Antenna TV is really the best TV for sports

There’s no getting around it. When it comes to live sports, if you can get it on your antenna, you should. The quality of a broadcast TV signal is closer than anything else to the experience of being there, and no amount of post-processing is going to help you gain back what was lost when your cable company got hold of it.

Why cable TV is the worst

Cable companies get the live feeds much the same way you do, with an antenna. Sure, some get a direct fiber optic feed but it’s still the same signal that’s being broadcast out through an antenna. It’s not the ultra-pristine signal that’s captured at the stadium, since there is some sort of compression required for transfer and broadcast, but it’s close.

Cable’s the worst because they usually overcompress the signal and even cut the resolution to be able to fit more channels onto the cable that comes into your home. DIRECTV’s system is much better, and honestly their signals are good but still… not perfect. Add to that there’s a short delay while the signal goes up and down to that satellite in the sky, and you don’t want to be the one waiting and wondering why your antenna-bearing neighbors are cheering, do you?

You can have both

Remember, the choice isn’t either/or… whether you have cable or satellite you can still use an antenna. Every television made in the US must be able to receive over-the-air broadcasts. Connect that antenna to the TV and you’ll be able to get crystal clear HD, instantly. Or, use a converter box which lets you add DVR capability by using any old hard drive or flash drive. You probably have one hanging around since you moved everything to the cloud.

What kind of sports will you get?

Now fair is fair… an antenna isn’t going to give you every game. For that you need satellite, because they’re the ones who are going to give you every possible game on every possible channel, as long as the folks in the leagues let them (silly blackout rules.) But if you can get it locally you should. You really owe it to yourself to get that perfect in-game experience.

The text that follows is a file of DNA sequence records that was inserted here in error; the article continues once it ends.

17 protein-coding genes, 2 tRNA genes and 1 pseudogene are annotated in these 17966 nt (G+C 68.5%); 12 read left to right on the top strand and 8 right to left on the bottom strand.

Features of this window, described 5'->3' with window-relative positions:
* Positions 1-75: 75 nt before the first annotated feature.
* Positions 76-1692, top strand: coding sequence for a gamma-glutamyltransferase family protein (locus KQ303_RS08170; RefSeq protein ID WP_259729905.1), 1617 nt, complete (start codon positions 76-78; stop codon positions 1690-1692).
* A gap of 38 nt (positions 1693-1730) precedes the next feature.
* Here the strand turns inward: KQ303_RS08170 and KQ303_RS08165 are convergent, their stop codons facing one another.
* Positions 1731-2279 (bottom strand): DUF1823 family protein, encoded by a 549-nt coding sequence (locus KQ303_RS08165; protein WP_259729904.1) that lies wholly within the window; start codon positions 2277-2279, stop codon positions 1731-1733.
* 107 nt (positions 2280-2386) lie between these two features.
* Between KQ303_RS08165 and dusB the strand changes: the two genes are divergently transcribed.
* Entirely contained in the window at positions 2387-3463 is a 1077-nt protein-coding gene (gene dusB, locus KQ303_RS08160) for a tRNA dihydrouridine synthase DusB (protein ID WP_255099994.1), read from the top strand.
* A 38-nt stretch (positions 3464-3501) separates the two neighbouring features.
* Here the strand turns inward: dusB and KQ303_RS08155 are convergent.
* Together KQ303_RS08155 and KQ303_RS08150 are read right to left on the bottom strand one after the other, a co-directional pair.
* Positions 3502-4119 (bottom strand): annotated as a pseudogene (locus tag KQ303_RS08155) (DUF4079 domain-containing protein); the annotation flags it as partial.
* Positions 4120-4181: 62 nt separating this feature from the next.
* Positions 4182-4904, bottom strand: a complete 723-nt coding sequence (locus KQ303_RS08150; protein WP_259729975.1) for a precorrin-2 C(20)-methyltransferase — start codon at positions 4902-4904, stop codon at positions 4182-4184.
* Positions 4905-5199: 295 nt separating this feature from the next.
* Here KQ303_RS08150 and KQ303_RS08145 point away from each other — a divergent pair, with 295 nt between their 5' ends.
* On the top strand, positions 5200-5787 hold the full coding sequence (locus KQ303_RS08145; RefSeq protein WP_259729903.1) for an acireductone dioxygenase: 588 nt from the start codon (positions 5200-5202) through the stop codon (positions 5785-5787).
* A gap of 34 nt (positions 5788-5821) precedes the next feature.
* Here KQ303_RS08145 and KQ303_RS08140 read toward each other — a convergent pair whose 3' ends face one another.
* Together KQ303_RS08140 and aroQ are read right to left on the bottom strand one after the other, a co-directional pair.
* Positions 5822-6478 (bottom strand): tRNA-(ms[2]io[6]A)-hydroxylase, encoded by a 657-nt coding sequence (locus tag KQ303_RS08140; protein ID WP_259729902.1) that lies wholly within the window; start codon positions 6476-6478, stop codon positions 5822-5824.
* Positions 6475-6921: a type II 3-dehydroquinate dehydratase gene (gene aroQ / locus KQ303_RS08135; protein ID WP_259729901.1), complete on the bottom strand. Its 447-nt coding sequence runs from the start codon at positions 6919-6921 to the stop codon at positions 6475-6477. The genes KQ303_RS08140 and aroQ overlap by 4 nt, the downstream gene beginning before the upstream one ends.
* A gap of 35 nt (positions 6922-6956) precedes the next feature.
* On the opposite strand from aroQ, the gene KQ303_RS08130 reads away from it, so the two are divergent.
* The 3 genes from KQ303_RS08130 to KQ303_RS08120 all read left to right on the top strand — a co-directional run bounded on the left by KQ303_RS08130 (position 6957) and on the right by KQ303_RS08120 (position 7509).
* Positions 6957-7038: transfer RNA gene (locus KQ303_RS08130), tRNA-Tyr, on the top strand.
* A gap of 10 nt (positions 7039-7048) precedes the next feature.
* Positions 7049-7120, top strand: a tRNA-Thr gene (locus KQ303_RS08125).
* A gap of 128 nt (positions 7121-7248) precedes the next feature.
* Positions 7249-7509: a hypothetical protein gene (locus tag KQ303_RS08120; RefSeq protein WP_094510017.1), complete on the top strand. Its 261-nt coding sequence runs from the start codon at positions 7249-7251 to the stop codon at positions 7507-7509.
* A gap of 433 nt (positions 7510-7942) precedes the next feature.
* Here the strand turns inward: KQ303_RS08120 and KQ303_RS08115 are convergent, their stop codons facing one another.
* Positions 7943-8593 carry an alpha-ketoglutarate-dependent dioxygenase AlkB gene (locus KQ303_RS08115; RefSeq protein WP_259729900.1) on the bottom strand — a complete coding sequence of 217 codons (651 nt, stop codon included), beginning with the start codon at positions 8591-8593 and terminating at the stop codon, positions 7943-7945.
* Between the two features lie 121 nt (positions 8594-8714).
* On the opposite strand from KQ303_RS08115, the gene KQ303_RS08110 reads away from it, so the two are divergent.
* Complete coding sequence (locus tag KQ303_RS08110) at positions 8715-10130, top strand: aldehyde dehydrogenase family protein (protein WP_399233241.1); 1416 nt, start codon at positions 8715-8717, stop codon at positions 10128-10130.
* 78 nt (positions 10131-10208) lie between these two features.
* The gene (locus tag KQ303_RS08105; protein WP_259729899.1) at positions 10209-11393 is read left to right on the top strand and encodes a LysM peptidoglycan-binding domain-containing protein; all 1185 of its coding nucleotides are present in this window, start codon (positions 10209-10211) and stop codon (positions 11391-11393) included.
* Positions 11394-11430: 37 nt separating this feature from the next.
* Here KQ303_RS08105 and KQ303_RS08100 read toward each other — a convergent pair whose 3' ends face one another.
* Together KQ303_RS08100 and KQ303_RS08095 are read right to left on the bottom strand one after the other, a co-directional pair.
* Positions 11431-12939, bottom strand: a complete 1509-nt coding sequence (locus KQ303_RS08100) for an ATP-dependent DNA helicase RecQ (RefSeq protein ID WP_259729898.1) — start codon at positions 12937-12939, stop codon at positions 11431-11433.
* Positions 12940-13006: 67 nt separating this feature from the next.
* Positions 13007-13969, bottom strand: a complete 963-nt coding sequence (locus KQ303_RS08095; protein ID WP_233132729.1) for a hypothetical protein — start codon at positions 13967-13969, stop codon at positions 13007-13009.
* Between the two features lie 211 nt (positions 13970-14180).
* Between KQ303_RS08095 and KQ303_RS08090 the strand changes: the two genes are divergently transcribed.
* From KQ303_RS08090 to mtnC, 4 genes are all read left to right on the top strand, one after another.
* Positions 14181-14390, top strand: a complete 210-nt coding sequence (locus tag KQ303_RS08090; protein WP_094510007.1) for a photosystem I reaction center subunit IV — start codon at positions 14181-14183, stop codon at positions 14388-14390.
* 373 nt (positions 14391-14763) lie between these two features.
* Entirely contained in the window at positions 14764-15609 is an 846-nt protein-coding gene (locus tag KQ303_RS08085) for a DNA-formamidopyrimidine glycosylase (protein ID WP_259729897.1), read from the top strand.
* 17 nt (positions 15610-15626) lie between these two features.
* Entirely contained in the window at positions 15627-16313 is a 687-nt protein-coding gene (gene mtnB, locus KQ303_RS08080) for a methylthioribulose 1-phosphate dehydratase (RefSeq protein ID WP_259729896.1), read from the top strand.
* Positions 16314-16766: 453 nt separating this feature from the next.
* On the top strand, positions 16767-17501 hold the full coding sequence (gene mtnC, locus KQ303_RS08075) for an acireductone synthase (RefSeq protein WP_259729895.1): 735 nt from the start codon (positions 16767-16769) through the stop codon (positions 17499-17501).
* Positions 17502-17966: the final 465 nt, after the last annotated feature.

This time of year is all about football. You’ll get your local team, usually on your CBS or Fox station. The league did away with blackout rules some time ago so you shouldn’t have any problem following the home team.


During the regular season, major league baseball games are blacked out using a very confusing set of rules. It usually boils down to whether the game is sold out and if it’s a home game. Unfortunately many MLB franchises have moved to cable networks and that makes it rough.

Once you get into the playoffs — and we’re quite close now — you’ll find those broadcasts on local channels for all to see.

Other sports

Here it really depends, city by city. In the larger cities, you’ll find almost every sport has moved over to a cable channel but in smaller ones it’s much more common to see games broadcast over the air.

What kind of antenna do you need?

If you’re not sure, why not get a free antenna recommendation from Solid Signal? Our recommendations are done by real technicians, not just from an app or web page. Plus, the Signal Guarantee makes it even easier to know for sure that you’ll get the channels you want.

About the Author

Stuart Sweet
Stuart Sweet is the editor-in-chief of The Solid Signal Blog and a "master plumber" at Signal Group, LLC. He is the author of over 8,000 articles and longform tutorials including many posted here. Reach him by clicking on "Contact the Editor" at the bottom of this page.